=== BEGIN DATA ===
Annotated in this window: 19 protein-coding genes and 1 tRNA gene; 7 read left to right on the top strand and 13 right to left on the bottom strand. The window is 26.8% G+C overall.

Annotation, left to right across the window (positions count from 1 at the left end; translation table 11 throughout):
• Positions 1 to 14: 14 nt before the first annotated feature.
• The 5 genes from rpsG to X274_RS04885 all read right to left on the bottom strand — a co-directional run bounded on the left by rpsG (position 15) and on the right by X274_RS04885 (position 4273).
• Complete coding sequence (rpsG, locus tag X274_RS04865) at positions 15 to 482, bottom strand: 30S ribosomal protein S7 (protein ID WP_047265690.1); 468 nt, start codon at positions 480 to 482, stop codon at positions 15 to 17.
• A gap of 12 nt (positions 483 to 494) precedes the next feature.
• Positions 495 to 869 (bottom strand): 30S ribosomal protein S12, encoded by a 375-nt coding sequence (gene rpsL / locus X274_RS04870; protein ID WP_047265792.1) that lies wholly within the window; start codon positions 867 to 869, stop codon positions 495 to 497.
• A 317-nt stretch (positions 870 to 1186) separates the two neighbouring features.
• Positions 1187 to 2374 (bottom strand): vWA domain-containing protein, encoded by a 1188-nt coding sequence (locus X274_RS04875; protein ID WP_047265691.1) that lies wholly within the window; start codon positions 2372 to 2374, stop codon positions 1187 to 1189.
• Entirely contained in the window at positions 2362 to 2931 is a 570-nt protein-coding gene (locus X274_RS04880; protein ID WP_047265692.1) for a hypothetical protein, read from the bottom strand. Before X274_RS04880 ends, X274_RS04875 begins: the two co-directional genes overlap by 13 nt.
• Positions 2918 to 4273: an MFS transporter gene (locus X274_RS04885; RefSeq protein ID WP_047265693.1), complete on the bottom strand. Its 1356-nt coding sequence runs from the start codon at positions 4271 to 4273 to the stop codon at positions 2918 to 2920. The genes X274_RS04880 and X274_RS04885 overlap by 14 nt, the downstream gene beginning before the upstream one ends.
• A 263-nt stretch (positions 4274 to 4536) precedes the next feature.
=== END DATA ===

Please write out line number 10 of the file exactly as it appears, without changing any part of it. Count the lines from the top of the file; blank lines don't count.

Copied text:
• Entirely contained in the window at positions 2362 to 2931 is a 570-nt protein-coding gene (locus X274_RS04880; protein ID WP_047265692.1) for a hypothetical protein, read from the bottom strand. Before X274_RS04880 ends, X274_RS04875 begins: the two co-directional genes overlap by 13 nt.